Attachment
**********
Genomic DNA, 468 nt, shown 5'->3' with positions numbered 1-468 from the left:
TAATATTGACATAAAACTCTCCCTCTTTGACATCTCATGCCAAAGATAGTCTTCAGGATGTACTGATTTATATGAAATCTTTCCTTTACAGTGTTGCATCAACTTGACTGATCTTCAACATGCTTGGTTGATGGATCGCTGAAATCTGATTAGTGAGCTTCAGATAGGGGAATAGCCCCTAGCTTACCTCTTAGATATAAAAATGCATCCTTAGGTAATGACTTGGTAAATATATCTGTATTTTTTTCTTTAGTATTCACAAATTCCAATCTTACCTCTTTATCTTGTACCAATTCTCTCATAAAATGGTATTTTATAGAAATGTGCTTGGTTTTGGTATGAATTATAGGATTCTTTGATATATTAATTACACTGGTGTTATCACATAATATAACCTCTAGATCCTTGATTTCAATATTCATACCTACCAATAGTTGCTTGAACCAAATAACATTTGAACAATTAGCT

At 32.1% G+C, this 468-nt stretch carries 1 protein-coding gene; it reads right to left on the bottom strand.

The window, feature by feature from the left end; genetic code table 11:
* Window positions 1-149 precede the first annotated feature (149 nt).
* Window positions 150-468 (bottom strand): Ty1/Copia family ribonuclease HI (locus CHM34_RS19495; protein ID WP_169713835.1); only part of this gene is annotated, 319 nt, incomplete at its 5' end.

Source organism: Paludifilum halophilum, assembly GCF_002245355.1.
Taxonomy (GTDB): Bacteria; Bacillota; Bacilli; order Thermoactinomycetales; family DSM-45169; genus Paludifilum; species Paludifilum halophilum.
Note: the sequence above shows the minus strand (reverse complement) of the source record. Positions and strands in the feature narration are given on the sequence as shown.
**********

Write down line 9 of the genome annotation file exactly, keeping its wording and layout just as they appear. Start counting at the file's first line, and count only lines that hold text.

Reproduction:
Note: the sequence above shows the minus strand (reverse complement) of the source record. Positions and strands in the feature narration are given on the sequence as shown.